Self-Taught Talent

Madison artist Taylor remembered
by family as well as art collectors

He was considered a 'southern gentleman'
by his many friends

(March 2015) –Madison, Ind., has been home to many creative and ambitious people throughout its history. The beautiful scenery and changing of the seasons has inspired many of Madison’s citizens to cultivate their artistic abilities. John Talton Taylor was among these painters and achieved this status with no formal training or schooling on the subject.
Born in a log cabin in the Hanover area in 1869, Taylor was known as “the southern gentleman.” According to his obituary in the Madison Courier, this was most likely due to his reputation for honesty and his polite nature. A hard worker, Taylor was employed for some time in building maintenance.

John Talton Taylor

Photos provided

The late artist John Talton Taylor is pictured in the rare photo that is part of the collection at the Jefferson County Historical Society’s Research Archive.

His granddaughter, Anna Jones, recalls that he would rise early in the morning in order to tend to furnaces in other people’s homes to ensure that they awoke to a warm morning. Taylor was also employed for a time at the Lanier Mansion as a doorman. Jones recalls very well the sight of her grandfather in his white coat and gloves as he prepared to leave for work at the mansion.
Despite his demanding schedule, Taylor somehow found the time the teach himself to paint. While it seems that he was influenced by the work of famed Madison artist William McKendree Snyder, he received no instruction from him. This means that Taylor first needed to learn to mix his colors. His daughter, Ivy, told the Madison Courier in 1980 that she loved to watch her father take a seat by his lamp in order to mix his paints.
Taylor would then have taught himself perspective and how to communicate which objects in a painting are further away than others. He also accomplished the ability to paint quality buildings as evidenced in his paintings of homesteads. Sue Livers owns a Taylor painting that once belonged to her grandmother, Alice Wells. This painting is an excellent example of figurative work by Taylor and is a testament that he taught himself many genres and methods of painting.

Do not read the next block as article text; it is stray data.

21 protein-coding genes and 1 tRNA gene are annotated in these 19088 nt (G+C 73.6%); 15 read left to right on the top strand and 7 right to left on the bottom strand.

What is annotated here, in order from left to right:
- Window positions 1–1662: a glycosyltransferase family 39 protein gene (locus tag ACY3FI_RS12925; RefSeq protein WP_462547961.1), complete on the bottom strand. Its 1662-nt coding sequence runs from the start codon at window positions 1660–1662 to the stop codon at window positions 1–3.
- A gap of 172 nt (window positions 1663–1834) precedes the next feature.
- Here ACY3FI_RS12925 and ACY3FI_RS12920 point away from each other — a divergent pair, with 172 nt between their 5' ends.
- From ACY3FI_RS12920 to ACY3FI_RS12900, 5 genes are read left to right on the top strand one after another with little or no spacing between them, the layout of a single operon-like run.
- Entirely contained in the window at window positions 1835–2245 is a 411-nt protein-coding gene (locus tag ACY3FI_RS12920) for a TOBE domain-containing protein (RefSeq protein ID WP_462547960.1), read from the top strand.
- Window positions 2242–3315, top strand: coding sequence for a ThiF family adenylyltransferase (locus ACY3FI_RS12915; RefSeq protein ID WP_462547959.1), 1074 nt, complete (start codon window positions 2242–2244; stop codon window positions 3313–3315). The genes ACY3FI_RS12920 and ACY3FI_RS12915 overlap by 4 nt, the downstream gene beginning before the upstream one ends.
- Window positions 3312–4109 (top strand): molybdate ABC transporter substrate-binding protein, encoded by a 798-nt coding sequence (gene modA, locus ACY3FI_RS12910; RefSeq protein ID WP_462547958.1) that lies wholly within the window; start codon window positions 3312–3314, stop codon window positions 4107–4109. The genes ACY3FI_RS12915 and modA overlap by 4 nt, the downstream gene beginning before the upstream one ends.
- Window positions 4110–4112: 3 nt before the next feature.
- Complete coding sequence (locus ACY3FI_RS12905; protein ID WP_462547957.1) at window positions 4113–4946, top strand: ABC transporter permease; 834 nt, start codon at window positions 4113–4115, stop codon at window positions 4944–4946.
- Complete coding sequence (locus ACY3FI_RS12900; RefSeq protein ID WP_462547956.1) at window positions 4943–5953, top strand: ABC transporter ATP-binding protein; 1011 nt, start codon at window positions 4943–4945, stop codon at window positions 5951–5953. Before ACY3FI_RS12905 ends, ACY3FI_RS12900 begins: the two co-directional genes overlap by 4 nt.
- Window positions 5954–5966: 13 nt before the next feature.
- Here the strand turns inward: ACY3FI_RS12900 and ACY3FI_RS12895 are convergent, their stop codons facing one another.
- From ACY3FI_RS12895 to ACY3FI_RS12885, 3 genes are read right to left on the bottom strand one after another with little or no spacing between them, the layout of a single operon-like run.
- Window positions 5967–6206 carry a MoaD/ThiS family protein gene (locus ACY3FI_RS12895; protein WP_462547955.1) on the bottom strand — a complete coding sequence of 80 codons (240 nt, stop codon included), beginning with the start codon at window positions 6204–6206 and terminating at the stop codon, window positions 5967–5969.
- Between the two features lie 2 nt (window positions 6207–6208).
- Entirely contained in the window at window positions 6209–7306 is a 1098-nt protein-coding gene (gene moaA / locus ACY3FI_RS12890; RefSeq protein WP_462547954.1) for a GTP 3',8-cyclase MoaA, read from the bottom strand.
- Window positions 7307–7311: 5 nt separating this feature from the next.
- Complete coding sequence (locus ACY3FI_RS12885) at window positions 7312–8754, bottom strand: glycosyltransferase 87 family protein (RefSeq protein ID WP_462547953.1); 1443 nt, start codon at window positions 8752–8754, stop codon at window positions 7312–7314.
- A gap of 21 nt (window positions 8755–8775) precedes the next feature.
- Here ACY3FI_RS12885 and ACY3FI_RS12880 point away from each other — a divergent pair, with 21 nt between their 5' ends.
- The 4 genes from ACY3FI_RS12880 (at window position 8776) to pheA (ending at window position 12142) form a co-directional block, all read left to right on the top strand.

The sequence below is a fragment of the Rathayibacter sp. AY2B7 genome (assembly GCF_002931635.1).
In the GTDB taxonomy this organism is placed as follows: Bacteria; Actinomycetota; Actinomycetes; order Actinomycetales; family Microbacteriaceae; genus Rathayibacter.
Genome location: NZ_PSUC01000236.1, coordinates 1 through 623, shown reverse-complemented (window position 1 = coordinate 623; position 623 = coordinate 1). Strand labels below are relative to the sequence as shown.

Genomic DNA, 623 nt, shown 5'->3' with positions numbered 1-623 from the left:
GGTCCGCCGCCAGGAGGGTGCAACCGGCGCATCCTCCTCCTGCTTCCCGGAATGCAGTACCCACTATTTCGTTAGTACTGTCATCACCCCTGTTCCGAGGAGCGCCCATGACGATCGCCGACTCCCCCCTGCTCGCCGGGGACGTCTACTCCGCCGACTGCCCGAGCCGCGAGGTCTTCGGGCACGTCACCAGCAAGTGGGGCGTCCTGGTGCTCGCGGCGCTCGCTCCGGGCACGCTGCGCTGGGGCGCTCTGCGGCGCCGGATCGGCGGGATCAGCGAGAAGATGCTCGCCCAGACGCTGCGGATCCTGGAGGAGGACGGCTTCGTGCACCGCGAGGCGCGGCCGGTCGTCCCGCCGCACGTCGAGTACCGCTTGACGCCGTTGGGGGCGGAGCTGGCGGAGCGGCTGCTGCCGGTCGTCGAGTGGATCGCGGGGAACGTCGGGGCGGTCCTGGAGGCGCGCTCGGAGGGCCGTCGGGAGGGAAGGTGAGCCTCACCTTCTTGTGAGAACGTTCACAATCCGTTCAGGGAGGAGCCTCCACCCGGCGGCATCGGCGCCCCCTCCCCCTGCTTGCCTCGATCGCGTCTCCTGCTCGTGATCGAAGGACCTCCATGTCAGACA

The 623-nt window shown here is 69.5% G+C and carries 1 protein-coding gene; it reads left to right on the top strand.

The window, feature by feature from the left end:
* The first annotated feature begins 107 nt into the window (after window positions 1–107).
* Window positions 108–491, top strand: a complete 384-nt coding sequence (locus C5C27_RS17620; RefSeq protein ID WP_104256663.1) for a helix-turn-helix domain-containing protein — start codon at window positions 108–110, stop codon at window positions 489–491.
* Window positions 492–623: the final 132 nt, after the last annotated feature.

Taylor painting

Photo courtesy of Jefferson County
History Center Research Archive

Above is a sample of John Talton Taylor's artwork

An exhibit in the 1980s at the Jefferson County Historical Society displayed Taylor’s paintings with artists who were considered his contemporaries, such as Snyder and Edward Chowning.
While many paintings were shown by the other artists only two were on display by Taylor.
Apparently, this was all that was available at that time. According to his great great-grandson, Dominic Davis of Richmond, Ind., Taylor suffered from Alzheimers later in his life and was discovered burning his paintings.
This greatly reduced the number of paintings left for future generations. However, three paintings are in a collection at Historic Madison Inc. and were recently on display at the Madison Art Club, along with the painting owned by Livers. Another one, depicting a road though a beech grove, can be seen at the Historical Society. This painting was donated, along with one by Chowning, by Dr. Bob and Charlotte Canida. The work was appraised by local art conservator, Emmett Wood, in 1997. Wood noted that Taylor had his own style in his depiction of beech trees and considered it a “very good example” of Taylor’s work.

Nate Davis

Photo by Jenny Straub Youngblood

Nate Davis, a great grandson of the late artist John Talton Taylor, poses with a painting that he inherited.

The conservator also noted the rarity of Taylor’s paintings and added that this increased its value.
Taylor’s great grandson and Madison native, Nathan Davis, inherited a landscape that had also been restored by Wood. He believes that a cousin has another. According the 1980 Madison Courier article, Ivy recalled that two paintings had been sold to “Mrs. Robert Hines” in 1960, and another had been purchased by Charlotte Bovard Susnick of Versailles, Ind. Ivy also recalled that several paintings had been sold to individuals from Kentucky and one sold to a gentleman from New York. While the number of Taylor paintings in the local area may be limited, it is safe to say that a number of them made it into the hands of collectors and admirers and are being appreciated to this day.
It is clear that Taylor was committed to his art. He did not make his sole living off of his paintings, nor did he have a large amount of leisure time to hone his craft. He painted anyway. The inspiration he felt as an artist compelled him to make the time and commit to learning a skill on his own when so many others require instruction. The determination of this early Madison artist can now serve as inspiration to those that follow in his footsteps while serving as a legacy to future generations.

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